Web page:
Date of Graduation


Document Type


Degree Type



College of Education and Human Services


Curriculum & Instruction/Literacy Studies

Committee Chair

James Rye

Committee Co-Chair

John Oughton

Committee Member

Jennifer Robertson-Honecker

Committee Member

Earl Scime

Committee Member

M Cecil Smith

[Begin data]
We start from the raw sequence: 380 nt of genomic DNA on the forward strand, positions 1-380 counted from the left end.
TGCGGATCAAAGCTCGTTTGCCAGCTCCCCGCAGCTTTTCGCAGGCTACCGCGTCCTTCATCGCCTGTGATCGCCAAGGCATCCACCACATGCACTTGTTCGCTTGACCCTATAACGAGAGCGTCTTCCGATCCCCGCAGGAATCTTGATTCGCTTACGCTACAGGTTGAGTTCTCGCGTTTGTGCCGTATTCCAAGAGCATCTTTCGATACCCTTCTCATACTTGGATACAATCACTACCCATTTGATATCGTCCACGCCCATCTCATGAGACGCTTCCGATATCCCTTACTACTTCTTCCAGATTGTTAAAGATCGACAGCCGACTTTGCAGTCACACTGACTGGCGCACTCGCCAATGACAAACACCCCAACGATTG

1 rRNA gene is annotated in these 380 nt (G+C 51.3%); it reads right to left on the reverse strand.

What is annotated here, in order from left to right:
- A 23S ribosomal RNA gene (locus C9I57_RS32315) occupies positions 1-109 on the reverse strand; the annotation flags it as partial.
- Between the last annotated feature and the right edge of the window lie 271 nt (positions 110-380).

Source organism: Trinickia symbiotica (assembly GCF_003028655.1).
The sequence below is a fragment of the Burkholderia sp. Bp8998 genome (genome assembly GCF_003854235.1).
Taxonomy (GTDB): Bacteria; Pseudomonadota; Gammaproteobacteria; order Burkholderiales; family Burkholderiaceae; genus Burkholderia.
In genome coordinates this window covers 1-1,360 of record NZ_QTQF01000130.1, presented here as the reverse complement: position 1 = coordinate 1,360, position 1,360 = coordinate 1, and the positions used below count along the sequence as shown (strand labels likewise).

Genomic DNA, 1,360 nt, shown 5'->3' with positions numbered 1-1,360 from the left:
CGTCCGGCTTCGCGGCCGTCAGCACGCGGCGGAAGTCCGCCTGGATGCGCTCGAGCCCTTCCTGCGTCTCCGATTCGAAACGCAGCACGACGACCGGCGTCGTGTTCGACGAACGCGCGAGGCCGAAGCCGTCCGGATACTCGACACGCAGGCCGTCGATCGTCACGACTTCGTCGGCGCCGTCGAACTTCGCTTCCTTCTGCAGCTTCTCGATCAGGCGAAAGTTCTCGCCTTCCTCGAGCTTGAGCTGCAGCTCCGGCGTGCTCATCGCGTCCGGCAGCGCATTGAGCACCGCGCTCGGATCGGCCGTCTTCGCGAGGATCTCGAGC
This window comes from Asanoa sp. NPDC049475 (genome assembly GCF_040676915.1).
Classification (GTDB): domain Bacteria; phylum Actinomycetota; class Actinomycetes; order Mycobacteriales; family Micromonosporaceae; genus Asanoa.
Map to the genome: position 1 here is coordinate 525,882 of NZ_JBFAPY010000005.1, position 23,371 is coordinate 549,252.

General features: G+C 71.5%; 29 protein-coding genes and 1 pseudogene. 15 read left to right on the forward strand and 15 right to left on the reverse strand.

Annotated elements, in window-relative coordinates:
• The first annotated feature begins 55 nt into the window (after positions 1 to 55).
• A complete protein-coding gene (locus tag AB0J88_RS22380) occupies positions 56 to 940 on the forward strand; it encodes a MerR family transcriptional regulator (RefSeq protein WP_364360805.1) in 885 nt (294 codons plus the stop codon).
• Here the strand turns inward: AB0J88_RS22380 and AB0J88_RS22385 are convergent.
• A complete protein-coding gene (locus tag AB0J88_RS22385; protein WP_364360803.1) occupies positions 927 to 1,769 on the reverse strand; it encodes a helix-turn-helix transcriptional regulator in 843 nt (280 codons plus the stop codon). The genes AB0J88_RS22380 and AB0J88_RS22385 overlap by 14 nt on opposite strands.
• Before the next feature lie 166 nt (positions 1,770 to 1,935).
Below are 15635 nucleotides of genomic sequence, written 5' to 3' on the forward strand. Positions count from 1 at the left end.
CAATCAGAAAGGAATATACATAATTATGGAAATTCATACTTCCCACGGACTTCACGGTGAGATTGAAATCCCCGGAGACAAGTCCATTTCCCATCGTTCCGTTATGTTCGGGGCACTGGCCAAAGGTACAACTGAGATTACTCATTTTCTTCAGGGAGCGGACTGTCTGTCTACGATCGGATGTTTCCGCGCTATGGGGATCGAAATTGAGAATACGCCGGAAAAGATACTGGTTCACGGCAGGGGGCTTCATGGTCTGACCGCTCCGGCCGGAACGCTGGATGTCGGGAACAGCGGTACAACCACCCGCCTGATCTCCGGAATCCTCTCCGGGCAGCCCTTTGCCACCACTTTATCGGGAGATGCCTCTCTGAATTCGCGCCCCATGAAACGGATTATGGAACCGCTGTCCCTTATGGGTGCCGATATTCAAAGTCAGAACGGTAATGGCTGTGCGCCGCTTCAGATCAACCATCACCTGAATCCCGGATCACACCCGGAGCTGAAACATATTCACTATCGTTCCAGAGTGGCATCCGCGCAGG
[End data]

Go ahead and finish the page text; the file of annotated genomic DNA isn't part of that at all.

Educational robotics (ER) combines accessible and age-appropriate building materials, programmable interfaces, and computer coding to teach science and mathematics using the engineering design process. ER has been shown to increase K-12 students' understanding of STEM concepts, and can develop students' self-confidence and interest in STEM. As educators struggle to adapt their current science teaching practices to meet the new interdisciplinary nature of the Next Generation Science Standards, ER has the potential to simultaneously integrate STEM disciplines, engage and inspire students in mathematics and science, and build connections to STEM careers. One challenge is a lack of documented models for preparing educators, particularly at the elementary level, to effectively use robotics in their classrooms. The lack of scholarship on appropriate robotics platforms for elementary learners, reliable techniques of delivering professional development in ER, or standardized instruments that can reliably measure elementary educators' self-efficacy with robotics suggests there is a need for such research. The primary purpose of this study was to investigate the impact of a four-hour, hands-on, ER professional development workshop on K-5th grade educators' attitudes about their ability to teach ER, the value (utility) of the technology, and their desire to use it (intent). An 18-question survey was administered before (pre-) and after (post-) the workshop, as well as a third time after educators had an opportunity to use robotics with students (post-post). In order to extend and explain the quantitative data, 60% of the educators who completed all three surveys were also interviewed. This study sought to determine if any of the trained educators also participated in after-school robotics competitions, and if so what impact that had on their attitudes of using ER. Results comparing the pre to post workshop means determined that there were statistically significant differences with large effect sizes in educators' attitudes across all three subscales. The interviews supported the conclusion that the workshop and classroom kits are important for successful implementation of ER in classrooms. Post use surveys did not result in statistically significant differences in educators' attitudes, demonstrating persistence of attitudes consistent with the interview results that revealed educators value the "hands-on" nature of ER which they believe increases student engagement in STEM and cross-curricular learning. A case-study of one educator suggests that participation in FIRSTRTM LEGORTM League Jr. increased the skills, confidence, and engagement of both the teacher and students which led to the integration of engineering practices, and school-wide interest in ER. This study demonstrates the importance of high-quality professional development in increasing educators' self-efficacy with using ER with elementary students, and suggests that new tablet-based, wireless robotics platforms, such as the LEGORTM WeDo 2.0 enable younger learners to engaged with this technology. Additional research is necessary to better understand the impact of ER on students, and to identify and study schools where ER helped lead a transformation of the teaching toward constructionism. It is vital for the success of our children and our nation that we engage and inspire students in STEM subjects and career pathways at an early age if we are to meet the needs of the 21st century job market, reduce disparities in STEM fields, and maintain our place in the global economy.